Shoshin is a word from Zen Buddhism which means “beginner’s mind.”
It refers to an attitude of openness, eagerness, and a lack of preconceptions when studying a subject, even at an advanced level – just as a beginner in that subject would.
The idea is that as an expert, you have a limited perspective, like digging a hole deeper and deeper as you get deeper into the information – your capacity to see more shrinks.
Conversely, with a beginner’s mind – you maintain the capacity to have many perspectives and ways to view a single subject.
Whether approaching a project or a conflict – what would it be like if you came with a beginner’s mind?
Ways to practice Shoshin
- Let go of the need to add value – this is tough. If you need to add value constantly, you are also not listening to learn. The two can go hand-in-hand, but it’s very easy to slip into listening to respond mentality when you are overly concerned about whether people see you as a value-add.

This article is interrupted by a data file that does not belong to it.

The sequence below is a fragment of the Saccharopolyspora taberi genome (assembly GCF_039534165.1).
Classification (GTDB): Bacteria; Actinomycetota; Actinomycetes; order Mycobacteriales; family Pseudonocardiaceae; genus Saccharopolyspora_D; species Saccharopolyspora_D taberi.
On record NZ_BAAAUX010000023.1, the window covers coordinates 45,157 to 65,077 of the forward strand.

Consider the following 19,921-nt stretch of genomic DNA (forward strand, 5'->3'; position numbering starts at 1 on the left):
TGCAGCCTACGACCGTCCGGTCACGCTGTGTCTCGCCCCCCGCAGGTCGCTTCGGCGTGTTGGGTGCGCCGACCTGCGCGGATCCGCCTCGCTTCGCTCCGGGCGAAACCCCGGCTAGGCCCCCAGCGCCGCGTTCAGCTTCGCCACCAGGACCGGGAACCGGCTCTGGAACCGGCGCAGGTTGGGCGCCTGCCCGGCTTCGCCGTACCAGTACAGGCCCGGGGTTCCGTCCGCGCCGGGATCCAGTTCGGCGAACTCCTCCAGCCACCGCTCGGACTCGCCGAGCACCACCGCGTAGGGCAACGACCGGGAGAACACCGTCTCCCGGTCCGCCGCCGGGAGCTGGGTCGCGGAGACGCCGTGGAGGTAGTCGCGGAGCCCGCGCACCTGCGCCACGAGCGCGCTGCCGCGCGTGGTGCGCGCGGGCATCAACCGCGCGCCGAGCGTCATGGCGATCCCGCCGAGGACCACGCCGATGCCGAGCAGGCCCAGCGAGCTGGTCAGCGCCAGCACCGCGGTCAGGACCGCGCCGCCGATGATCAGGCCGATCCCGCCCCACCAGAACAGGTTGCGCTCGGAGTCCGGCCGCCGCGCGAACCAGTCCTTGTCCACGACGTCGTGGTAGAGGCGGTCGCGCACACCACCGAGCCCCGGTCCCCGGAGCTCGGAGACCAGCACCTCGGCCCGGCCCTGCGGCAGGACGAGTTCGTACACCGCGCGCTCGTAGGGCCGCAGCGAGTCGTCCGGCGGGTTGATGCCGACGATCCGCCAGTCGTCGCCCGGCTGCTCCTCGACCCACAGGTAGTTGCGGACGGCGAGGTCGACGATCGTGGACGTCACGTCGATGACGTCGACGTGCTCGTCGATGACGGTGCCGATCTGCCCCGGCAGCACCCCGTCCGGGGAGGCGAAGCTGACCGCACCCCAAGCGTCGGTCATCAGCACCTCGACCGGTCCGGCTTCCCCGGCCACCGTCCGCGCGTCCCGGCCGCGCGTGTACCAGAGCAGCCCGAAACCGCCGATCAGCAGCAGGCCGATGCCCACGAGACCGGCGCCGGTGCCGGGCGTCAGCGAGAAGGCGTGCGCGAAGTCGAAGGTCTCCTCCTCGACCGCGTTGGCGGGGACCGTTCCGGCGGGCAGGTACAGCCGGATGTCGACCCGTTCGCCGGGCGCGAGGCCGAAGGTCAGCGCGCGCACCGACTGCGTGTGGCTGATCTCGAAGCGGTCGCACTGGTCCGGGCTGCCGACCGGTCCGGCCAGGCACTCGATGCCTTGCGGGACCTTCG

- Stop trying to win the argument – If you are disagreeing with someone, listening to find weaknesses in the opposing opinion to win the argument can take over. That may feel good for a moment, but the right mentality should be to listen to learn the opposing perspective.
- Listen more & ask more – Maintaining curiosity is key to Shoshin. The more curious you are about what people have to say and how they think, the more you are practicing the beginner’s mind.
- Be humble about your intelligence – everyone can teach us something.
References and Resources
Originally Published March 29, 2018